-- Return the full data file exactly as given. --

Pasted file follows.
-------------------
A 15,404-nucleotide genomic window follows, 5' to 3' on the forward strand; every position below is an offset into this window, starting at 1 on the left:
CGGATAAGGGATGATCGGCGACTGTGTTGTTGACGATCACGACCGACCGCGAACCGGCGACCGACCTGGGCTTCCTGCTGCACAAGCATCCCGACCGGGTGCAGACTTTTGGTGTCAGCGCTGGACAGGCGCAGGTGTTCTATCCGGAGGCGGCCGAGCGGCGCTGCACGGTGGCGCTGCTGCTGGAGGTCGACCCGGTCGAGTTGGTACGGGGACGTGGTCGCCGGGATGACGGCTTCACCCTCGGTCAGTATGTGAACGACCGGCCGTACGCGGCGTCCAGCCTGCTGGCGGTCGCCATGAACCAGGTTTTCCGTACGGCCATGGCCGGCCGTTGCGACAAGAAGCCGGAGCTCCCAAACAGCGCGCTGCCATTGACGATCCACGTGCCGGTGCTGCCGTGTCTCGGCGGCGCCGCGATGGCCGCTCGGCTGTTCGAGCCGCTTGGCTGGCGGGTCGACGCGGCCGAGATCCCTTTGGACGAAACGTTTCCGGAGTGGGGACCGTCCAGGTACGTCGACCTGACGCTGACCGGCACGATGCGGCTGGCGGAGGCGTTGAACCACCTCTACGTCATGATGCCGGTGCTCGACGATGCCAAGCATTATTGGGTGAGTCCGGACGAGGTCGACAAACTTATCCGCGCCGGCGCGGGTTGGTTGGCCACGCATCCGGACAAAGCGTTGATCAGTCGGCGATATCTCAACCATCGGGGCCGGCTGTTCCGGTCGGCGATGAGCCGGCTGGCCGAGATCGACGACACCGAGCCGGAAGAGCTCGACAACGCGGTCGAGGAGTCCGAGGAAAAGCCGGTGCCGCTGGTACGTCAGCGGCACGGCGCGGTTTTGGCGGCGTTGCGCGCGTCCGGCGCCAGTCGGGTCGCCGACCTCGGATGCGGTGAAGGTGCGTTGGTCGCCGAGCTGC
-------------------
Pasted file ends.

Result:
A 15,404-nucleotide genomic window follows, 5' to 3' on the forward strand; every position below is an offset into this window, starting at 1 on the left:
CGGATAAGGGATGATCGGCGACTGTGTTGTTGACGATCACGACCGACCGCGAACCGGCGACCGACCTGGGCTTCCTGCTGCACAAGCATCCCGACCGGGTGCAGACTTTTGGTGTCAGCGCTGGACAGGCGCAGGTGTTCTATCCGGAGGCGGCCGAGCGGCGCTGCACGGTGGCGCTGCTGCTGGAGGTCGACCCGGTCGAGTTGGTACGGGGACGTGGTCGCCGGGATGACGGCTTCACCCTCGGTCAGTATGTGAACGACCGGCCGTACGCGGCGTCCAGCCTGCTGGCGGTCGCCATGAACCAGGTTTTCCGTACGGCCATGGCCGGCCGTTGCGACAAGAAGCCGGAGCTCCCAAACAGCGCGCTGCCATTGACGATCCACGTGCCGGTGCTGCCGTGTCTCGGCGGCGCCGCGATGGCCGCTCGGCTGTTCGAGCCGCTTGGCTGGCGGGTCGACGCGGCCGAGATCCCTTTGGACGAAACGTTTCCGGAGTGGGGACCGTCCAGGTACGTCGACCTGACGCTGACCGGCACGATGCGGCTGGCGGAGGCGTTGAACCACCTCTACGTCATGATGCCGGTGCTCGACGATGCCAAGCATTATTGGGTGAGTCCGGACGAGGTCGACAAACTTATCCGCGCCGGCGCGGGTTGGTTGGCCACGCATCCGGACAAAGCGTTGATCAGTCGGCGATATCTCAACCATCGGGGCCGGCTGTTCCGGTCGGCGATGAGCCGGCTGGCCGAGATCGACGACACCGAGCCGGAAGAGCTCGACAACGCGGTCGAGGAGTCCGAGGAAAAGCCGGTGCCGCTGGTACGTCAGCGGCACGGCGCGGTTTTGGCGGCGTTGCGCGCGTCCGGCGCCAGTCGGGTCGCCGACCTCGGATGCGGTGAAGGTGCGTTGGTCGCCGAGCTGC